I Was On The Radio

Erika Funke WVIA radioI had the honor and priviledge of being interviewed by ArtScene host and producer Erika Funke at NPR affiliate WVIA in Pittston, Pennsylvania this past June. 

I was teaching for several guilds in the area. Erika was willing to stay late at the station, and the quilters toting me around were willing to make a detour so that I could talk about taking care of Mom and the Alzheiemer’s Art Quilt Initiative.

I’ve been interviewed a couple of times over the phone where I can pace and perspire in the comfort of my own home, but actually being in a radio studio, an NPR studio, was so exciting, and thrilling! It was also just a little terrifying. 

In addition to worrying what Erika would ask, what I would say, and who would hear it, I also worried about uncontrolled coughing, sneezing, hiccupping and other embarrassing bodily noises that might be released in my nervous state.

Talking on the radio with Erika Funke.As soon as we began talking, Erika put me at ease.  I knew she was genuinely interested and she was going to help me through this.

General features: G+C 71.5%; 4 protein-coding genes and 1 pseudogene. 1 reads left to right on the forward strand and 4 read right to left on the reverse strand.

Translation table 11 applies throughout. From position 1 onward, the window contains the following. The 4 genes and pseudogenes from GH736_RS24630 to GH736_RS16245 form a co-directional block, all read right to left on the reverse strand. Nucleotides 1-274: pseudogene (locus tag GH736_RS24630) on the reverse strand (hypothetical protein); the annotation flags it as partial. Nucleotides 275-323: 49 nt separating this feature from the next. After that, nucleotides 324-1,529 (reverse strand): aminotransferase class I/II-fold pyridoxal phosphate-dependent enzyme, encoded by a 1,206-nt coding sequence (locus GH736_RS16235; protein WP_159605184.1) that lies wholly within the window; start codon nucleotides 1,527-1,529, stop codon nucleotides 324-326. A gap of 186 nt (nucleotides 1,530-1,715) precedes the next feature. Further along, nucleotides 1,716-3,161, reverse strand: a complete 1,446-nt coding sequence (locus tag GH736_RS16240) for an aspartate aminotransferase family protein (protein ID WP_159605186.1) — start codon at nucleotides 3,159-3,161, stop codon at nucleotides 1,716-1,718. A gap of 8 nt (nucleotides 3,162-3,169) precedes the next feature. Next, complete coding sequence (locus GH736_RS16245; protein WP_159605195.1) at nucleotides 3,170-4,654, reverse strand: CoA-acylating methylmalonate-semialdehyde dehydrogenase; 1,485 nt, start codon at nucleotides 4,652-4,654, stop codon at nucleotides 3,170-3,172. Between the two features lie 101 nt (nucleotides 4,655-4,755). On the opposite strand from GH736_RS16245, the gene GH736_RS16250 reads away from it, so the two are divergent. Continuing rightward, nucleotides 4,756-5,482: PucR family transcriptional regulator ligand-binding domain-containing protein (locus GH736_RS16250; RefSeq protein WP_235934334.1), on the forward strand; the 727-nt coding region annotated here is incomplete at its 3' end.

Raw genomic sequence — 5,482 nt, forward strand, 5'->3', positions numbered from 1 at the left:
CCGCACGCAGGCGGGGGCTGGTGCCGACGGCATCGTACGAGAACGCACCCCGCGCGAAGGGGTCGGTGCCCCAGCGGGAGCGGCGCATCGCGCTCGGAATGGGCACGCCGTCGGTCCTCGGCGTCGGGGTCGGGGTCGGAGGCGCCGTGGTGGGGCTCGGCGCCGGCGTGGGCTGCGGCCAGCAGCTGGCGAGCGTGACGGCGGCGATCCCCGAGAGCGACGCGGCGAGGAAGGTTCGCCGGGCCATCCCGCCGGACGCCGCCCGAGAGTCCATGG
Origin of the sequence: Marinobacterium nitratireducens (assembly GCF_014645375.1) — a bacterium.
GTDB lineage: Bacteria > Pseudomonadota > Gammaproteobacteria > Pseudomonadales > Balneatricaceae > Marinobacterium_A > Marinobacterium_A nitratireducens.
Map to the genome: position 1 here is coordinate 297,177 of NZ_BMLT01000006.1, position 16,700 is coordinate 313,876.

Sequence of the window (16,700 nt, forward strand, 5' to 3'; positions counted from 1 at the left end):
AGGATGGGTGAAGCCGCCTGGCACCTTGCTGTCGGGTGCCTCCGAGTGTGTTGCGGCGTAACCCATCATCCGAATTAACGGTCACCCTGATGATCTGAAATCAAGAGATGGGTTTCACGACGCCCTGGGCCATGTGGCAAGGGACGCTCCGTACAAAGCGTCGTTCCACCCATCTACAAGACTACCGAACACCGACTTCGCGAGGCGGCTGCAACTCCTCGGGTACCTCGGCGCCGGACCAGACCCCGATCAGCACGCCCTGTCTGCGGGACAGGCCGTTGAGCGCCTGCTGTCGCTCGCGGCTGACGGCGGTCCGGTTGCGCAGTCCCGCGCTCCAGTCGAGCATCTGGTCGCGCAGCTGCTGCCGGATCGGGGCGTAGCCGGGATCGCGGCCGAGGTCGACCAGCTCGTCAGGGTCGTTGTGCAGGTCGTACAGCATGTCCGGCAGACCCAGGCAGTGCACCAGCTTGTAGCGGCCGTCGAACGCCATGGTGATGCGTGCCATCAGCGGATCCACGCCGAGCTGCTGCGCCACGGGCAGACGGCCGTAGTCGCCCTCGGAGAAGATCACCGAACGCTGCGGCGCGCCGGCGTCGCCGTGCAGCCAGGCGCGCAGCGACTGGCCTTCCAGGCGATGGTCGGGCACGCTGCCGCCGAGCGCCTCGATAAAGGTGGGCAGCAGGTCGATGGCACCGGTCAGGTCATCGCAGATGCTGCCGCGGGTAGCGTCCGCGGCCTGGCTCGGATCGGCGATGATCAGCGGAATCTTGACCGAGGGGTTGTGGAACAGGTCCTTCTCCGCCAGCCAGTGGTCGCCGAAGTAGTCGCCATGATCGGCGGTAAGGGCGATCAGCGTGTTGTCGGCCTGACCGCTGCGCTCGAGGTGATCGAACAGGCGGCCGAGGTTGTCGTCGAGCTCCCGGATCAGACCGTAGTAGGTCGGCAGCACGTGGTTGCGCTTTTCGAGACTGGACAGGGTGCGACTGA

Yes, the microphone has to be right in front of your nose. We peered around our respective obstacles as we chatted.

Erika is part mime, part actress, and part mind reader. Without speaking (with just facial expressions, body language, and hand gestures) she let me know if I was on track, or if I needed to expand on a thought, offer clarification, or leave it and move on. 

Talking with Erika Funke, WVIA in PennsylvaniaAfter I returned home I sent Erika digital files I had made of Mom and I singing together. You’ll hear those at the end of the interview.  

Please listen to the podcast of our interview, made available by WVIA on their website. Here is the direct link: http://stream.publicbroadcasting.net/production/mp3/wvia/local-wvia-863892.mp3

There is information at the end of the interview about the Susquehanna Valley Chorale. They have just hosted “Alzheimer’s: Forgetting Piece by Piece” and will be performing “Alzheimer’s Stories” for the very first time on October 9 in Bucknell University’s Weis Center for the Performing Arts in Lewisburg, PA.

Composer Robert S. Cohen and librettist Herschel Garfein created a stunning 30-minute, three movement choral work with chamber orchestra accompaniment from the comments about Alzheimer’s posted gathered on the Chorale’s web site. If you are anywhere near Lewisburg, don’t miss it.